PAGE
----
So the angels left, abandoned and forsook their first estate. Why is Jude using this example of a created being actively abandoning a position of grace to enter into judgement?
A warning? Of course, but is this example an “apples to apples” comparison with a believer’s potential experience? Is he being somewhat hyperbolic, frivolous or extending a threat in using this warning when applied to believers who many teach are eternally secure?
I mentioned the angels actively abandoning a position of grace above. As you may remember, I use Blue Letter Bible as my default study tool and for good reason, since it is very intuitive and provides the tools that assist me in my writing. One of those tools is Greek parsing, which identifies properties within each verb of the text.
Looking at the verb “left” in our verse, the following parsing comes up.
Note the description of the voice as being active. For a verse to have the active voice, this signifies the subject as the doer of the action. In this verse, the angels abandoned their estate. They were not acted upon, as if they were kicked out of their estate, but the angels performed this action of abandonment.
As a matter of fact, this voice is also used when Jude speaks of the angels not “keeping” their first estate above. Both actions, that of not keeping, and that of abandoning, were actions the angels executed.
How does Jude expect us to interpret this, for if we are eternally secure, this example of the angels abandoning their first estate seems to not quite be applicable. Is Jude bringing this example up simply to warn of judgement for the lost? Possibly, yet it seems he labors the concept of the angels having a good thing and walking away, with the resultant judgement coming to get them!
Jude continues with using Sodom and Gomorrah as a similar example of indulging in sexual immorality. Is Jude referring to the angels here, for there is no mention of the specific sin they chased after in their abandonment of their grace. I think not, but Jude does refer to the ungodly people in verse 4 as changing the grace of God into sensuality. I think Jude is reaching back to verse 4 when he brings up the topic of the cities of Sodom and Gomorrah. The judgement the cities of Sodom underwent is an example of that which these ungodly people within the body will experience.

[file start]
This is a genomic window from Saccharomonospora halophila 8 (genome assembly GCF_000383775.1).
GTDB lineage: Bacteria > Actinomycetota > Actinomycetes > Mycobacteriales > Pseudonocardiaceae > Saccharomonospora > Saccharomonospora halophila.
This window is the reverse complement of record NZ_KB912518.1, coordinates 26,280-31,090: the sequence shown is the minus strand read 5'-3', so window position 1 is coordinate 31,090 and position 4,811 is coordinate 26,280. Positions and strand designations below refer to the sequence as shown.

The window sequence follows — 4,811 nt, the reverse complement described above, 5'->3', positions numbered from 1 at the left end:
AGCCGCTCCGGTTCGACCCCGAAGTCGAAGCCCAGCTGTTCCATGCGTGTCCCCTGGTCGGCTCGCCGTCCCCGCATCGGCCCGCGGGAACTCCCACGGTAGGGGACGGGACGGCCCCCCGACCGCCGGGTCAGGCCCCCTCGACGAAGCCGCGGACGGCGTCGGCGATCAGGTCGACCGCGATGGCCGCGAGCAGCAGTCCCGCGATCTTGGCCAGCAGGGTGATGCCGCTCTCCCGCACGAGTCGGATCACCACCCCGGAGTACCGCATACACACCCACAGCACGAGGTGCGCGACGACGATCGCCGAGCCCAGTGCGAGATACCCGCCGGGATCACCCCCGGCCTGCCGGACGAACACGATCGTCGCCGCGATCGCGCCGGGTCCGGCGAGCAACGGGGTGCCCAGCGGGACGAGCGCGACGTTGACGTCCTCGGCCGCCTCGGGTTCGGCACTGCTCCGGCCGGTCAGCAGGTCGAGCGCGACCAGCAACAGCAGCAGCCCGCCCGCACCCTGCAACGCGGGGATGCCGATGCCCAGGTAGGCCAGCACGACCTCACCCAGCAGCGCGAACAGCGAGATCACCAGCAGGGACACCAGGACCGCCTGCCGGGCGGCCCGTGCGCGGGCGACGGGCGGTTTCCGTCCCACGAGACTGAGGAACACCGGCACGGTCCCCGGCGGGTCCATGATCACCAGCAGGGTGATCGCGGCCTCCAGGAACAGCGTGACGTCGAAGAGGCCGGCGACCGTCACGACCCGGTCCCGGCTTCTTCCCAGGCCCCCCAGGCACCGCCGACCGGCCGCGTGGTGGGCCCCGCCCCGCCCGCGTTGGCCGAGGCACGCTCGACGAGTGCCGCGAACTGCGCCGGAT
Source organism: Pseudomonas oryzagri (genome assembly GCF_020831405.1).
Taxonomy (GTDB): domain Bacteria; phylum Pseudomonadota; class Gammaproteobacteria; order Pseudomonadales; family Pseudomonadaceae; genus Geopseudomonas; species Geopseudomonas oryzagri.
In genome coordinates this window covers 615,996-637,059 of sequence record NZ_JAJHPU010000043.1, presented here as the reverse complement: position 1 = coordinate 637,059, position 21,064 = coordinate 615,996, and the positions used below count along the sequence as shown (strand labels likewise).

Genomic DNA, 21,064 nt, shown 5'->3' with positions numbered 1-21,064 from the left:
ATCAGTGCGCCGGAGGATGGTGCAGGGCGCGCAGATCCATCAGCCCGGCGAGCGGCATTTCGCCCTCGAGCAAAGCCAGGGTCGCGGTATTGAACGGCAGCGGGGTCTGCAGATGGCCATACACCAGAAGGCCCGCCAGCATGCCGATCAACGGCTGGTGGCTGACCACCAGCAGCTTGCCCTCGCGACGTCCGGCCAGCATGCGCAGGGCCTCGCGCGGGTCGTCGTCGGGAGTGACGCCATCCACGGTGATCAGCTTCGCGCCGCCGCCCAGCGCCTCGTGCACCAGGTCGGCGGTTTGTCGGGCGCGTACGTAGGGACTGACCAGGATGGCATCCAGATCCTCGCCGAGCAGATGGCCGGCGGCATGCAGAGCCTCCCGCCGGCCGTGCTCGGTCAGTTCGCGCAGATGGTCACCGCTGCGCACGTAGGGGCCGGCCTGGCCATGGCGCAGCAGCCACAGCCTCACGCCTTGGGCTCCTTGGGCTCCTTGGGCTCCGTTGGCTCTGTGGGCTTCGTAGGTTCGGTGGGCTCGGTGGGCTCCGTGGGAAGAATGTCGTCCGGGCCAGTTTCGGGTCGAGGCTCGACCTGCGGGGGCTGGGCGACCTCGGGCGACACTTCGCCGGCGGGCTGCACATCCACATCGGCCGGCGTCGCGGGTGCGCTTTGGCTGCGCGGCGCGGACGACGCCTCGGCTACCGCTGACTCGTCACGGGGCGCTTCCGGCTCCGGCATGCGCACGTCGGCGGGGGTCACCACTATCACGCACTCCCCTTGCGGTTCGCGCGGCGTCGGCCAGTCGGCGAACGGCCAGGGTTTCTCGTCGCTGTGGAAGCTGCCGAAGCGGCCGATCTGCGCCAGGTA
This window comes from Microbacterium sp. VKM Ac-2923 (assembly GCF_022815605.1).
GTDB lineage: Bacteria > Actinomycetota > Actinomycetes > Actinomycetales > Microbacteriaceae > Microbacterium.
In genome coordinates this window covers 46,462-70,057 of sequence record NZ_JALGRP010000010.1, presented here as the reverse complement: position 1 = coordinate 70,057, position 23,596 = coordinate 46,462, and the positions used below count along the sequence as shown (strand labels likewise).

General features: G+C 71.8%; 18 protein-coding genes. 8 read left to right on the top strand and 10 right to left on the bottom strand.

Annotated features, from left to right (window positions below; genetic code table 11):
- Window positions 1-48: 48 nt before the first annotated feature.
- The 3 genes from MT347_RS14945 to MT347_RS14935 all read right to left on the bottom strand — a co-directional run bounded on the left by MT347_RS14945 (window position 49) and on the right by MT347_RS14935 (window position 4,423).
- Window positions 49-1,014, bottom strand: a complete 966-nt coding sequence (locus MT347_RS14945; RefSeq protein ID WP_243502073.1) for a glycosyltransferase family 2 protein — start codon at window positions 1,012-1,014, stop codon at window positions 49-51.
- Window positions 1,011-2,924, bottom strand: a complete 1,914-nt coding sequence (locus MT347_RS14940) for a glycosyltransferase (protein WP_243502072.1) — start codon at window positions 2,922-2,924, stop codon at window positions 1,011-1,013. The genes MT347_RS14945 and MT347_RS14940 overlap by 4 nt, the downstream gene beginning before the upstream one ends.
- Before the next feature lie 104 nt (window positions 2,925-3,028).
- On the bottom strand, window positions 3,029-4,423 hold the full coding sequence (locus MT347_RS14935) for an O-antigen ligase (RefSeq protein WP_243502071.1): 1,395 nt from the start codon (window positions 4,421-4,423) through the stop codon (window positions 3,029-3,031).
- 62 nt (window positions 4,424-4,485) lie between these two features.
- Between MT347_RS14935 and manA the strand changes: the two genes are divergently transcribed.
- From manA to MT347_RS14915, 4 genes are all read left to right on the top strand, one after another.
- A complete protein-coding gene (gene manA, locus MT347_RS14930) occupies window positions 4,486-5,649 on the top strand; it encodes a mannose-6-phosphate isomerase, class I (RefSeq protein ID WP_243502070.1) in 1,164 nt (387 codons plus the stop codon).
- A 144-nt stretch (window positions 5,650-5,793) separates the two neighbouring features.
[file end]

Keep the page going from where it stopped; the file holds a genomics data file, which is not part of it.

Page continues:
As an aside, it is interesting that the removal of all believers from Sodom and Gomorrah is spoken of often in the Word, and that all true believers (although few) were rescued from the judgment that fell on the region. But I don’t see where this verse addresses our topic of a believers security.
In conclusion, the example Jude uses of the angels leaving their estate brings our current topic of conditional security to the forefront, and is provided for my reader to consider. No matter where my gentle reader may land on this topic, it is only right to remember that our God is a covenant keeping God and that in every instance where we may think He has abandoned us, we are mistaken! He is actively keeping us, guarding us from destruction.
As believers, we need to seek His will, conform to His nature, and look to be like Him. In the discipline of seeking Him, of understanding His grace to us and appreciating His constant care for us, we will be careful in not estimating His love for us as less than it is, chasing after some alternative as the angels above did. And coming into destruction.
He is good all the time!